Aliya Summary: Moshe delivered G‑d’s warning to Pharaoh: “At midnight I will go out in the midst of Egypt. Every firstborn in the land of Egypt will die, from the firstborn of Pharaoh who sits on his throne to the firstborn of the slave woman…” G‑d then gave the Israelites their first mitzvah, that of determining the New Moon (Rosh Chodesh) each month and establishing a lunar calendar. G‑d also told Moshe to instruct the Israelites to designate a lamb for the Paschal Offering. The Israelites were to sacrifice this lamb and consume it, together with matzah and bitter herbs, on the eve of the fifteenth of Nissan. The blood of the lamb was to be smeared on the lintels and doorposts of the Israelite residences, and all inside those homes would be spared when G‑d descended to smite the Egyptian firstborn. G‑d also instructed that for all future generations this day would signal the beginning of the seven-day holiday of Passover, during which no leaven can be eaten or possessed.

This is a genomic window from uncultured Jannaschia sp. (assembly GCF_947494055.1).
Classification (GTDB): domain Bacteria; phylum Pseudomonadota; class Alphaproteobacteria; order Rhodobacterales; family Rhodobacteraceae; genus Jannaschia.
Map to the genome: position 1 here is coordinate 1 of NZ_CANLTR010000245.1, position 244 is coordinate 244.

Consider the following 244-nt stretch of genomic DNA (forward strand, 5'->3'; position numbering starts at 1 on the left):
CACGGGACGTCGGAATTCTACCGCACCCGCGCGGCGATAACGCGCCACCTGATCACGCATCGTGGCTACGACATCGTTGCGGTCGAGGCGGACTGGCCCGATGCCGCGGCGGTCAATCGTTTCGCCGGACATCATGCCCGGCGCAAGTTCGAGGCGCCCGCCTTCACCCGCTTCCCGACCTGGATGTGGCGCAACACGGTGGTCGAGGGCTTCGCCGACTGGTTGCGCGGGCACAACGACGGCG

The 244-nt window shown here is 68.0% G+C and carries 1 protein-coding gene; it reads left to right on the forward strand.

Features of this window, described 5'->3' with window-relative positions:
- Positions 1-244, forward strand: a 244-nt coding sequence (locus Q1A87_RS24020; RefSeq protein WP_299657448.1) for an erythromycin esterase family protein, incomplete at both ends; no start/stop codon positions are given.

The Torah describes the tranquility of the Jewish area with the statement “a dog didn’t even bark”. Dogs usually sense death and instinctively react. To highlight the contrast between the Egyptians and the Israelites, the dogs were miraculously silent. In “tribute” to the dogs for their role in bringing greater honor and appreciation to G-d on the night of the Exodus, the Torah rewards them by telling us (elsewhere) to throw our non-kosher meat to the dogs (this applies only when a forbidden food isn’t also forbidden to derive other benefit therefrom.) Thus we have an unusual lesson in acknowledging the good that another does for you.